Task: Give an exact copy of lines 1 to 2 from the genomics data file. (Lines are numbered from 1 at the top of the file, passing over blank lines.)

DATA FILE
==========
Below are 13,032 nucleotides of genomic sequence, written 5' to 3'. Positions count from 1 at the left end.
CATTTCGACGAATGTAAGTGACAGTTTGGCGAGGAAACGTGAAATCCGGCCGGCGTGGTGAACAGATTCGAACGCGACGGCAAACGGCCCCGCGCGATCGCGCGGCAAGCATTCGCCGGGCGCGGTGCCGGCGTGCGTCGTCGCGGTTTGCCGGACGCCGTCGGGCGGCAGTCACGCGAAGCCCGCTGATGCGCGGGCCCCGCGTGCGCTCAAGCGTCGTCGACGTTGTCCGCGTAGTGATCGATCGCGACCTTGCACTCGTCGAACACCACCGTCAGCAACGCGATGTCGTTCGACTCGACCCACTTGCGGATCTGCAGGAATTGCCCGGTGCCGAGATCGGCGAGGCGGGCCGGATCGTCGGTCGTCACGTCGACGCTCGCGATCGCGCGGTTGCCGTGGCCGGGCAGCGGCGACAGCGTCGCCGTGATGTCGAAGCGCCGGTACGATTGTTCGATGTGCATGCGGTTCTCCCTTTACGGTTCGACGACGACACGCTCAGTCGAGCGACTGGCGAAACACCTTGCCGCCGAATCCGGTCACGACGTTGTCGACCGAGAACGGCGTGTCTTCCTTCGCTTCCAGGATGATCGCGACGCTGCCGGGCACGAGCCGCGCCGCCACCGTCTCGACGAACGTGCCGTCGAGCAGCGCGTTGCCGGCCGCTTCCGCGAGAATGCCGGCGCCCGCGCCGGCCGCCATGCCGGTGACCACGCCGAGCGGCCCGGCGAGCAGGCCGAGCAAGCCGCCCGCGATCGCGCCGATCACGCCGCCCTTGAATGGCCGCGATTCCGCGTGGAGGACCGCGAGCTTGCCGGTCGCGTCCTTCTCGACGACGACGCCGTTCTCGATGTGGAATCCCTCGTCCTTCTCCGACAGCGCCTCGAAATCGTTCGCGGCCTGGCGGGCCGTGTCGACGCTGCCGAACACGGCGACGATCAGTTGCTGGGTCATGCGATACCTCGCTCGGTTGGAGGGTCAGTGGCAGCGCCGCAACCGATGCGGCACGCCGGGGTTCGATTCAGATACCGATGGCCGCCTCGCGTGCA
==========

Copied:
Below are 13,032 nucleotides of genomic sequence, written 5' to 3'. Positions count from 1 at the left end.
CATTTCGACGAATGTAAGTGACAGTTTGGCGAGGAAACGTGAAATCCGGCCGGCGTGGTGAACAGATTCGAACGCGACGGCAAACGGCCCCGCGCGATCGCGCGGCAAGCATTCGCCGGGCGCGGTGCCGGCGTGCGTCGTCGCGGTTTGCCGGACGCCGTCGGGCGGCAGTCACGCGAAGCCCGCTGATGCGCGGGCCCCGCGTGCGCTCAAGCGTCGTCGACGTTGTCCGCGTAGTGATCGATCGCGACCTTGCACTCGTCGAACACCACCGTCAGCAACGCGATGTCGTTCGACTCGACCCACTTGCGGATCTGCAGGAATTGCCCGGTGCCGAGATCGGCGAGGCGGGCCGGATCGTCGGTCGTCACGTCGACGCTCGCGATCGCGCGGTTGCCGTGGCCGGGCAGCGGCGACAGCGTCGCCGTGATGTCGAAGCGCCGGTACGATTGTTCGATGTGCATGCGGTTCTCCCTTTACGGTTCGACGACGACACGCTCAGTCGAGCGACTGGCGAAACACCTTGCCGCCGAATCCGGTCACGACGTTGTCGACCGAGAACGGCGTGTCTTCCTTCGCTTCCAGGATGATCGCGACGCTGCCGGGCACGAGCCGCGCCGCCACCGTCTCGACGAACGTGCCGTCGAGCAGCGCGTTGCCGGCCGCTTCCGCGAGAATGCCGGCGCCCGCGCCGGCCGCCATGCCGGTGACCACGCCGAGCGGCCCGGCGAGCAGGCCGAGCAAGCCGCCCGCGATCGCGCCGATCACGCCGCCCTTGAATGGCCGCGATTCCGCGTGGAGGACCGCGAGCTTGCCGGTCGCGTCCTTCTCGACGACGACGCCGTTCTCGATGTGGAATCCCTCGTCCTTCTCCGACAGCGCCTCGAAATCGTTCGCGGCCTGGCGGGCCGTGTCGACGCTGCCGAACACGGCGACGATCAGTTGCTGGGTCATGCGATACCTCGCTCGGTTGGAGGGTCAGTGGCAGCGCCGCAACCGATGCGGCACGCCGGGGTTCGATTCAGATACCGATGGCCGCCTCGCGTGCA